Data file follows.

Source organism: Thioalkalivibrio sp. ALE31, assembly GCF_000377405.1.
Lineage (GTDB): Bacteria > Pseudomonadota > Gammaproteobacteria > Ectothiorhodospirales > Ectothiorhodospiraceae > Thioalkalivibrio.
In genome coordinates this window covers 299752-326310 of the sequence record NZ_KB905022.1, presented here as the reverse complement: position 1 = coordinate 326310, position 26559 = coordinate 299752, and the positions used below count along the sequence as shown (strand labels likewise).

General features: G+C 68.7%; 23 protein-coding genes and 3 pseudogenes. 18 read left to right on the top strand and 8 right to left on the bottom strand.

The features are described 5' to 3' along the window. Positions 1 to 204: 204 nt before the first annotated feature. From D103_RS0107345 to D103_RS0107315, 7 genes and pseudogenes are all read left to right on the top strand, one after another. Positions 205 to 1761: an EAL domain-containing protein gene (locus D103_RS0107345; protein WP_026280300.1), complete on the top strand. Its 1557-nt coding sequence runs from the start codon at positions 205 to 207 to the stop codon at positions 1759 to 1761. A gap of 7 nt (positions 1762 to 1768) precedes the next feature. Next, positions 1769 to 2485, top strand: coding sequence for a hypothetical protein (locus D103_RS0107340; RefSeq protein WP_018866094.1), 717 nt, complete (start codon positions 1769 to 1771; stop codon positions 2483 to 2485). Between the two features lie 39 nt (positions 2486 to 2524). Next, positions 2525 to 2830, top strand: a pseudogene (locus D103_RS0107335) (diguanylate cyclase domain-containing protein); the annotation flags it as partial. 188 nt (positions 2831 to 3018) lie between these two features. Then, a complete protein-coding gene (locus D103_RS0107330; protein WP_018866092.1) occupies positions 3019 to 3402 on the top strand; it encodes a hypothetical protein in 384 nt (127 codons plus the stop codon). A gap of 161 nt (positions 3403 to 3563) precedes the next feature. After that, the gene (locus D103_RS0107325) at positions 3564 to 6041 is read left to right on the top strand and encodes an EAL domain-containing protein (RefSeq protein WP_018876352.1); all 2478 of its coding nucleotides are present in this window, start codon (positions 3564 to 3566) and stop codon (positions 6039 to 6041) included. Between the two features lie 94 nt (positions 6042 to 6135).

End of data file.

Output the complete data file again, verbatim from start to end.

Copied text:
Source organism: Thioalkalivibrio sp. ALE31, assembly GCF_000377405.1.
Lineage (GTDB): Bacteria > Pseudomonadota > Gammaproteobacteria > Ectothiorhodospirales > Ectothiorhodospiraceae > Thioalkalivibrio.
In genome coordinates this window covers 299752-326310 of the sequence record NZ_KB905022.1, presented here as the reverse complement: position 1 = coordinate 326310, position 26559 = coordinate 299752, and the positions used below count along the sequence as shown (strand labels likewise).

General features: G+C 68.7%; 23 protein-coding genes and 3 pseudogenes. 18 read left to right on the top strand and 8 right to left on the bottom strand.

The features are described 5' to 3' along the window. Positions 1 to 204: 204 nt before the first annotated feature. From D103_RS0107345 to D103_RS0107315, 7 genes and pseudogenes are all read left to right on the top strand, one after another. Positions 205 to 1761: an EAL domain-containing protein gene (locus D103_RS0107345; protein WP_026280300.1), complete on the top strand. Its 1557-nt coding sequence runs from the start codon at positions 205 to 207 to the stop codon at positions 1759 to 1761. A gap of 7 nt (positions 1762 to 1768) precedes the next feature. Next, positions 1769 to 2485, top strand: coding sequence for a hypothetical protein (locus D103_RS0107340; RefSeq protein WP_018866094.1), 717 nt, complete (start codon positions 1769 to 1771; stop codon positions 2483 to 2485). Between the two features lie 39 nt (positions 2486 to 2524). Next, positions 2525 to 2830, top strand: a pseudogene (locus D103_RS0107335) (diguanylate cyclase domain-containing protein); the annotation flags it as partial. 188 nt (positions 2831 to 3018) lie between these two features. Then, a complete protein-coding gene (locus D103_RS0107330; protein WP_018866092.1) occupies positions 3019 to 3402 on the top strand; it encodes a hypothetical protein in 384 nt (127 codons plus the stop codon). A gap of 161 nt (positions 3403 to 3563) precedes the next feature. After that, the gene (locus D103_RS0107325) at positions 3564 to 6041 is read left to right on the top strand and encodes an EAL domain-containing protein (RefSeq protein WP_018876352.1); all 2478 of its coding nucleotides are present in this window, start codon (positions 3564 to 3566) and stop codon (positions 6039 to 6041) included. Between the two features lie 94 nt (positions 6042 to 6135).